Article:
Triple Frontier (2019)

2019 #39
J.C. Chandor | 125 mins | streaming (UHD) | 2.11:1 | USA / English, Spanish & Portuguese | 15 / R

Triple Frontier

Former US soldier Santiago ‘Pope’ Garcia (Oscar Isaac) is struggling to make a difference as a consultant to a South American police force when his informant (Adria Arjona) finally gives him the location of powerful drug lord Gabriel Lorea (Reynaldo Gallegos), who’s hiding deep in the jungle surrounded by ill-gotten gains to the tune of many millions of dollars. Deciding the cops are too corrupt to handle this, Pope reaches out to his old military buddies — commander and strategist Tom ‘Redfly’ Davis (Ben Affleck), pilot Francisco ‘Catfish’ Morales (Pedro Pascal), and brothers Ben and William ‘Ironhead’ Miller (Garrett Hedlund and Charlie Hunnam) — to take on one last ‘off the books’ mission: kill Lorea and pocket the money for themselves. But they decide it’s too immoral so stay at home and do nothing.

Not really! Of course they agree to do it, risking their lives and their moral code for a big payday they all desperately need.

On the one hand Triple Frontier is a standard men-on-a-heist actioner, and a lot of people seem to have dismissed it as such. On the other, however, there’s quite a lot of different things going on here. Almost too many, in fact, as arguably the film doesn’t have time to explore them all. There’s a distinct thread about the treatment of veterans in the US — that these guys have been used up and spat out, and now struggle with their mental health and/or to even make a living in regular society. It also ties this into some “warrior code” mentality, which I’ve heard said is quite a realistic depiction of the mindset these kinds of guys have in real life, but does come across as a bit macho bullshit at times here (there’s a scene where they’re camping in the jungle, bemoaning that they’re the last of their kind, etc).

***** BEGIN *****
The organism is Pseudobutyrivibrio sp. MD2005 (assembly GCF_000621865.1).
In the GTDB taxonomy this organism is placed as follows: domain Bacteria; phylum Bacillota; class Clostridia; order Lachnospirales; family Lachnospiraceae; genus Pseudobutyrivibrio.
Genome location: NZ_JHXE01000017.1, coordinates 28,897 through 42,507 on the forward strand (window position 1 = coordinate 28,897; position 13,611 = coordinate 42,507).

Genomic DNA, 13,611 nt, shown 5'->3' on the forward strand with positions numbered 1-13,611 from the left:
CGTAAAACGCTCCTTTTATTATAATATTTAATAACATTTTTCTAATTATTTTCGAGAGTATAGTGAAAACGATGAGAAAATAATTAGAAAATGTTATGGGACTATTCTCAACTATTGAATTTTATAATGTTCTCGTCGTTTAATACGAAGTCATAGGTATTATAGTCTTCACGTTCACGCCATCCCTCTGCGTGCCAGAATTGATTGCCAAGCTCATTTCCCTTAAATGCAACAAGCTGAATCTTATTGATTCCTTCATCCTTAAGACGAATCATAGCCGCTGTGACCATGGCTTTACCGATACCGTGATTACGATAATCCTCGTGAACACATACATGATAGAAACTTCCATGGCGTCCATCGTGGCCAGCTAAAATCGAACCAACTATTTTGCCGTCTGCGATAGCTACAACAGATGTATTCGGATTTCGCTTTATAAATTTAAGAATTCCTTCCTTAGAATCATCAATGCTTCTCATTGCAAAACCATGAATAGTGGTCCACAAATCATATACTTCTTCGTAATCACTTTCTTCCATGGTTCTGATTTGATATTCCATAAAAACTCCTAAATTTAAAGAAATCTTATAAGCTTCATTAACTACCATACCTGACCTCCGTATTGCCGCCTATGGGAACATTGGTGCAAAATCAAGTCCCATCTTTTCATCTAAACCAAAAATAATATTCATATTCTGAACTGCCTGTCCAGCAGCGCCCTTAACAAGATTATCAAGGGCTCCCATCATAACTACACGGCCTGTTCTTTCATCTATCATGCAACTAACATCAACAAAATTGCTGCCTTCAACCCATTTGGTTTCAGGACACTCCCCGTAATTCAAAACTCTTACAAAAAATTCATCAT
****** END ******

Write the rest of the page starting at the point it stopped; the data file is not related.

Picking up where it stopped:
Men mid-mission

As well as these themes, there’s some surprise genre mash-ups going on, too. Nothing too radical, but the film doesn’t play out as I expected (vague-ish spoilers follow). At the start, it’s has almost a Sicario vibe, particularly in a sequence where Pope leads a violent raid on a gang hideout. Then it gets stuck into what the trailers promised: a bunch of military professionals pulling off a heist. Naturally, it doesn’t all go according to plan (no good heist movie has everything go according to plan!), and as the guys struggle to make their escape the film makes a hard turn into Treasure of the Sierra Madre territory, which I did not see coming. It doesn’t dig into the psychology of greed anything like as much as that film, but as the team trek through the jungle and feud amongst themselves, the film takes on a “jungle adventure” aspect I wasn’t expecting. This is where I think those claims of it being just a “standard” kinda military-men-on-a-mission movie are particularly wide of the mark.

Apparently the film has been struggling through development since 2010, presumably after screenwriter Mark Boal won his Oscar for The Hurt Locker. That film’s director, Kathryn Bigelow, was originally attached (she’s still credited as a producer), and the film also bounced around a couple of different studios (before winding up at Netflix) and churned through a long list of possible cast members (according to IMDb, they include the likes of Tom Hanks, Johnny Depp, Denzel Washington, Sean Penn, Leonardo DiCaprio, Mark Wahlberg, Will Smith, Tom Hardy, Channing Tatum, Mahershala Ali, and Casey Affleck).

Ben Affleck, pictured with his ties to the DC Universe

I feel like it ended up in a pretty decent place, however. The five guys are believable as ex comrades, and it’s all very well put together, with slick but not flashy direction from J.C. Chandor, helmer of the excellent All is Lost, plus Margin Call and A Most Violent Year, neither of which I’ve seen but I’ve heard are good. Triple Frontier does nothing to besmirch his rep. It’s crisply shot by DP Roman Vasyanov — like the direction, not excessively flashy but still strong, including some great aerial stuff. Apparently this is the first film to use the full 6.5K resolution of the ARRI Alexa 65 camera, which is why it retains the camera’s unique aspect ratio of 2.11:1. In truth, it doesn’t make much difference, because it’s near as dammit the 2:1 that’s so popular among other Netflix productions, but that works for me.